A growing amount of research has been done on how to control for the negative impact of these response styles, although the research may be limited and uneven for different response issues. A variety of approaches and methods exist for handling these response issues in research practice. Different response issues may require considerations at different stages of research. For example, effective handling of acquiescence response may require steps in both survey construction (e.g., including a hidden measure of acquiescence) and survey data analytic treatment (partial correlation technique), while controlling for item-keying effect may require more sophisticated modeling techniques (e.g., multitrait-multimethod confirmatory factor analysis).
Arts-based research encompasses a range of research approaches and strategies that utilize one or more of the arts in investigation. Such approaches have evolved from understandings that life and experiences of the world are multifaceted, and that art offers ways of knowing the world that involve sensory perceptions and emotion as well as intellectual responses. Researchers have used arts for various stages of research. It may be to collect or create data, to interpret or analyze it, to present their findings, or some combination of these. Sometimes arts-based research is used to investigate art making or teaching in or through the arts. Sometimes it is used to explore issues in the wider social sciences. The field is a constantly evolving one, and researchers have evolved diverse ways of using the communicative and interpretative tools that processes with the arts allow. These include ways to initially bypass the need for verbal expression, to explore problems in physically embodied as well as discursive ways, to capture and express ambiguities, liminalities, and complexities, to collaborate in the refining of ideas, to transform audience perceptions, and to create surprise and engage audiences emotionally as well as critically. A common feature within the wide range of approaches is that they involve aesthetic responses.
The richness of the opportunities created by the use of arts in conducting and/or reporting research brings accompanying challenges. Among these are the political as well as the epistemological expectations placed on research, the need for audiences of research, and perhaps participants in research, to evolve ways of critically assessing the affect of as well as the information in presentations, the need to develop relevant and useful strategies for peer review of the research as well as the art, and the need to evolve ethical awareness that is consistent with the intentions and power of the arts.
Kim H. Koh
Authentic tasks replicate real-world challenges and standards of performance that experts or professionals typically face in the field. The term “authentic assessment” was first coined by Grant Wiggins in K‒12 educational contexts. Authentic assessment is an effective measure of intellectual achievement or ability because it requires students to demonstrate their deep understanding, higher-order thinking, and complex problem solving through the performance of exemplary tasks. Hence authentic assessment can serve as a powerful tool for assessing students’ 21st-century competencies in the context of global educational reforms. The review begins with a detailed explanation of the concept of authentic assessment. There is a substantial body of literature focusing on the definitions of authentic assessment. However, only those that are original and relevant to educational contexts are included.. Some of the criteria for authentic assessment defined by the authors overlap with each other, but their definitions are consistent. A comparison of authentic assessment and conventional assessment reveals that different purposes are served, as evidenced by the nature of the assessment and item response format. Examples of both types of assessments are included. Three major themes are examined within authentic assessment research in educational contexts: authentic assessment in educational or school reforms, teacher professional learning and development in authentic assessment, and authentic assessment as tools or methods used in a variety of subjects or disciplines in K‒12 schooling and in higher education institutions. Among these three themes, most studies were focused on the role of authentic assessment in educational or school reforms. Future research should focus on building teachers’ capacity in authentic assessment and assessment for learning through a critical inquiry approach in school-based professional learning communities or in teacher education programs. To enable the power of authentic assessment to unfold in the classrooms of the 21st century, it is essential that teachers are not only assessment literate but also competent in designing and using authentic assessments to support student learning and mastery of the 21st-century competencies.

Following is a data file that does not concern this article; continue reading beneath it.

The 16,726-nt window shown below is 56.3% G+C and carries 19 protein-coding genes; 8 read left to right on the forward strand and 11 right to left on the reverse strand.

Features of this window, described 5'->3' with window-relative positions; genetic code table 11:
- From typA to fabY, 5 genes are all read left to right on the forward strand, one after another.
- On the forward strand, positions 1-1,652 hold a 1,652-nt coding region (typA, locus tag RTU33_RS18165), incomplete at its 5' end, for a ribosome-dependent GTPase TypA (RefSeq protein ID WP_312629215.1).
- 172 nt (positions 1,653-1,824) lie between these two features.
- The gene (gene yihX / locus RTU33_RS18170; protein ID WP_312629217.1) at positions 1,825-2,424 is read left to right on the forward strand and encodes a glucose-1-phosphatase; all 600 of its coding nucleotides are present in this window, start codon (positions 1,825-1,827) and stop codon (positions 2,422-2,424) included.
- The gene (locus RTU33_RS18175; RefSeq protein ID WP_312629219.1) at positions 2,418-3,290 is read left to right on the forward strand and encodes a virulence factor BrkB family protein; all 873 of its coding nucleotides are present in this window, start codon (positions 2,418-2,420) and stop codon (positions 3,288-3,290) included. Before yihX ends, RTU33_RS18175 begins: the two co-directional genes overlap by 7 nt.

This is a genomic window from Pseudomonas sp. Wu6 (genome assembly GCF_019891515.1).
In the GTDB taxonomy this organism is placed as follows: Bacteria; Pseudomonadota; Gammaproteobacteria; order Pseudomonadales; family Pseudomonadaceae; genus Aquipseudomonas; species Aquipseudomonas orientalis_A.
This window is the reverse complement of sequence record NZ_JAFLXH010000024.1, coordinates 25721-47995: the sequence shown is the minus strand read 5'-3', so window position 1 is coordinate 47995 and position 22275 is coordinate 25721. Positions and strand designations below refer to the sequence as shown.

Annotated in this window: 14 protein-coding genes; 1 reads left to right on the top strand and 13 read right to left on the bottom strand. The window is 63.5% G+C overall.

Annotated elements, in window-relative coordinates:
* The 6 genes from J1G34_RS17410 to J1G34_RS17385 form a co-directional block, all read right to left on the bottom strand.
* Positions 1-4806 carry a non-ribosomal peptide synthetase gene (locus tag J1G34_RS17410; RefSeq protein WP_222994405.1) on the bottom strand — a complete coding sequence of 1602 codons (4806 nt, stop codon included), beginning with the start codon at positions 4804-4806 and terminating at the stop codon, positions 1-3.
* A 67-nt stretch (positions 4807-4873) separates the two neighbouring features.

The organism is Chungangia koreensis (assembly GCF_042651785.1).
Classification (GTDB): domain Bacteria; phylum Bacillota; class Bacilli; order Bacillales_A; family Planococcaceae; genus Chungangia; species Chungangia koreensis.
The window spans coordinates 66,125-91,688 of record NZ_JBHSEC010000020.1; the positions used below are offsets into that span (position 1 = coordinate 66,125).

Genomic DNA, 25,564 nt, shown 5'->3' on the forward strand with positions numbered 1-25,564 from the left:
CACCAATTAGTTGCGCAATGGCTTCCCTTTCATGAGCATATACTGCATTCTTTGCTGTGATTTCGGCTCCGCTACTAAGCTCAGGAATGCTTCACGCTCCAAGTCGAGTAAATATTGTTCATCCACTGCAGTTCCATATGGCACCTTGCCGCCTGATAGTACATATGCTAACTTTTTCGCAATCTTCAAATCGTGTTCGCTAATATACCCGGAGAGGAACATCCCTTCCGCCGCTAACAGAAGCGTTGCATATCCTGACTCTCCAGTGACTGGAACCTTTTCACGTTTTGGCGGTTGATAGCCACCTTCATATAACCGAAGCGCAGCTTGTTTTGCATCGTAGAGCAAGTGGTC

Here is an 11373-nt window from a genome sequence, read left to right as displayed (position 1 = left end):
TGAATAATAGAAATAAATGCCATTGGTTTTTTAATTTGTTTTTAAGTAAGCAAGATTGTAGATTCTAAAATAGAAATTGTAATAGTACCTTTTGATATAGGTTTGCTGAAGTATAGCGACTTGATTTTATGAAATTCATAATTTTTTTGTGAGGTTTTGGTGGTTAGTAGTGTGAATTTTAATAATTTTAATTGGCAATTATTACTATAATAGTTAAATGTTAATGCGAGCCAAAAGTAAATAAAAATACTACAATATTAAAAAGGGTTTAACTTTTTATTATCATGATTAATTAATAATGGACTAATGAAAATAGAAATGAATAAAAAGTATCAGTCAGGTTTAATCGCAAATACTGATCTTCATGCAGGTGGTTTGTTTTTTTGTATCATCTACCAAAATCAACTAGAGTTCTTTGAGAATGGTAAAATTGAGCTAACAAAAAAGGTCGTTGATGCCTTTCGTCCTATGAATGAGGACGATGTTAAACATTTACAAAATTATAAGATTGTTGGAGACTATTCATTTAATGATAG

Autoethnography is an increasingly popular form of postpositivist narrative inquiry that has recently begun to appear in educational contexts. The multiple lineages of autoethnography include the insider accounts of early anthropologists, literary approaches to life history and autobiography, responses to the ontological/epistemological challenges of postmodern philosophies, feminist and postcolonial insistence on including narratives of the marginalized, performance and communication scholarship, and the interest in personal stories of contemporary therapeutic and trauma cultures. Approaches vary widely from fragmented, experimental, performative, and multimodal texts through to realist tales. Advocates claim that autoethnography enables us to live more reflective, more meaningful, and more just lives.